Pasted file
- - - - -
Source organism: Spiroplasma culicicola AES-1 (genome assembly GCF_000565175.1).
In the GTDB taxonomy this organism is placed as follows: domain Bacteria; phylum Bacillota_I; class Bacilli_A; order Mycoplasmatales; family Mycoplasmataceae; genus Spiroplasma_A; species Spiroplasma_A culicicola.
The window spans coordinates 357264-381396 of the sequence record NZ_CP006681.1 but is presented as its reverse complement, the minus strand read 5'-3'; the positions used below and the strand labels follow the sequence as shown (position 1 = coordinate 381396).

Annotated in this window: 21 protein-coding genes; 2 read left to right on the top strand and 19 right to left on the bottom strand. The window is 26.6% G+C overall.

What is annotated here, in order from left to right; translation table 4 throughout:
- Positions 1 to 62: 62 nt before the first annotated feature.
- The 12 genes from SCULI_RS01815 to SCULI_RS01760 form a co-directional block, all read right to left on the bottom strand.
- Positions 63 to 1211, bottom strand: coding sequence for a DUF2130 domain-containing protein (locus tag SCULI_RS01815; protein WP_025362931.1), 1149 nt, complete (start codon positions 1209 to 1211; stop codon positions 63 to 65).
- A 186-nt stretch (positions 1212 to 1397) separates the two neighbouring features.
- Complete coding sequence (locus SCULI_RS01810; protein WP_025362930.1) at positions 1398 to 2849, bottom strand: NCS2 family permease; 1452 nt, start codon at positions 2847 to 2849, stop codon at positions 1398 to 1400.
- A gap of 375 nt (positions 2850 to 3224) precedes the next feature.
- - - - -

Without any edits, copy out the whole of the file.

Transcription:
Source organism: Spiroplasma culicicola AES-1 (genome assembly GCF_000565175.1).
In the GTDB taxonomy this organism is placed as follows: domain Bacteria; phylum Bacillota_I; class Bacilli_A; order Mycoplasmatales; family Mycoplasmataceae; genus Spiroplasma_A; species Spiroplasma_A culicicola.
The window spans coordinates 357264-381396 of the sequence record NZ_CP006681.1 but is presented as its reverse complement, the minus strand read 5'-3'; the positions used below and the strand labels follow the sequence as shown (position 1 = coordinate 381396).

Annotated in this window: 21 protein-coding genes; 2 read left to right on the top strand and 19 right to left on the bottom strand. The window is 26.6% G+C overall.

What is annotated here, in order from left to right; translation table 4 throughout:
- Positions 1 to 62: 62 nt before the first annotated feature.
- The 12 genes from SCULI_RS01815 to SCULI_RS01760 form a co-directional block, all read right to left on the bottom strand.
- Positions 63 to 1211, bottom strand: coding sequence for a DUF2130 domain-containing protein (locus tag SCULI_RS01815; protein WP_025362931.1), 1149 nt, complete (start codon positions 1209 to 1211; stop codon positions 63 to 65).
- A 186-nt stretch (positions 1212 to 1397) separates the two neighbouring features.
- Complete coding sequence (locus SCULI_RS01810; protein WP_025362930.1) at positions 1398 to 2849, bottom strand: NCS2 family permease; 1452 nt, start codon at positions 2847 to 2849, stop codon at positions 1398 to 1400.
- A gap of 375 nt (positions 2850 to 3224) precedes the next feature.